Such devices use a form of additive manufacturing which adds material to the exact design specifications necessary to create one part. In contrast, normal part manufacturing activities such as those using a lathe are subtractive manufacturing activities, i.e., they take a block of material and chip away anything that doesn’t belong in the final part design.
3D printers started out making cheap, short-life plastic parts but recently, using titanium oxide powders, have been used to create extremely long lived, metal aircraft parts and nowadays can create any short- or long-lived plastic part imaginable. A few limitations persist, namely, the size of the printer determines the size of the part or product and 3D printers that can create multi-material parts are fairly limited.
Another problem is the economics of 3D printing of parts, both in time and cost. Volume production, using subtractive manufacturing of parts is probably still a viable alternative, i.e., if you need to manufacture 1000 or more of the same part, it probably still makes sense to use standard manufacturing techniques. However, the boundary as to where it makes economic sense to 3D print a part or whether to use a lathe to manufacture a part is gradually moving upward. Moreover, as more multi-material capable 3D printers start coming online, the economics of volume product manufacturing (not just a single part) will cause a sea change in product construction.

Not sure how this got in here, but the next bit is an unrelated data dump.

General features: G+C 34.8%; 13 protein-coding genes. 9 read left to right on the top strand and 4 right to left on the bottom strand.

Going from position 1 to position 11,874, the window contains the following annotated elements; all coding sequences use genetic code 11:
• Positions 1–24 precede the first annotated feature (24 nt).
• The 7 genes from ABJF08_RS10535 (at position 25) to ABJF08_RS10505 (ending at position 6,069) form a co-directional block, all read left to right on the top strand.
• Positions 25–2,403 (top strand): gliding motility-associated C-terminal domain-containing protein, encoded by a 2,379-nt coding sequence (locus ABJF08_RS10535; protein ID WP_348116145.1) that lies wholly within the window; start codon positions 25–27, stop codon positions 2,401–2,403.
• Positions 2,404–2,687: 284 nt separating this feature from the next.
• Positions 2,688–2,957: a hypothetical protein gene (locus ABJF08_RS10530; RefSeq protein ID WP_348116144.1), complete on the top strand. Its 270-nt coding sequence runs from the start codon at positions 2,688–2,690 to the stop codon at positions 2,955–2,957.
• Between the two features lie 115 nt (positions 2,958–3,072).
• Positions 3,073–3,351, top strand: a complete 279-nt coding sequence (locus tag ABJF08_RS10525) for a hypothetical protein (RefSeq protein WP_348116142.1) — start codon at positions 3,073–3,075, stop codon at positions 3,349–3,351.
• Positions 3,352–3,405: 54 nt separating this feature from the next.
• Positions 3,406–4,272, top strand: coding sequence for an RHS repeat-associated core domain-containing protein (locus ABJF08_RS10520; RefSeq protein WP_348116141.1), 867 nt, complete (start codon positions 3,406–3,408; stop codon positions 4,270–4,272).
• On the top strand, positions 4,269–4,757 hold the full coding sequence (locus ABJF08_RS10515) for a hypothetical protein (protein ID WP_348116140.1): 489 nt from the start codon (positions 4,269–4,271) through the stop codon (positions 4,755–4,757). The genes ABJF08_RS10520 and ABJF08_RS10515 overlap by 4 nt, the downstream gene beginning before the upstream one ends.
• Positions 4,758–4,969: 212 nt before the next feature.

Information based, intra-planetary commerce
The Economist article discussed some implications of sophisticated 3D printers available in the near future. Specifically, with 3D printers coming soon, manufacturing can now be done locally rather than having to ship parts and products from one country to another. Using 3D printers all one needed to do was to transmit the product design to wherever it needs to be produced and sold. They believed this would eliminate most cost advantages available today for low-wage countries that manufacturing parts and products.
The other implication that comes with newer 3D printers is that product customization is now much easier to do. I envision clothing, furnishing, and other goods that can be literally tailor made for an individual with the proper use of design rule checking CAD software together with local, sophisicated 3D printers. How Joe Consumer, fires up a CAD program and tailors their product is another matter. But with 3D printers coming online, sophisticated, CAD knowledgeable users could almost do this today.
In the end, the information needed to create a part or a product will be the key intellectual property. It’s already been happening for years now but the dawn of 3D printers will accelerate this trend even more.
Also, 3D printers will expand information commerce, joining the already present, information activities provided by the finance, research/science, media, and other information purveyors around the planet today. Anything that makes information more a part of everyday commerce can be beneficial, whenever we ultimately begin to move off this world to the next planet – let alone when I want to move to Tahitti…
Oracle assures me that tape density is keeping up if not gaining on disk density trends and capacity. But density or capacity are not the only issues causing data to move off of tape in today’s enterprise data centers.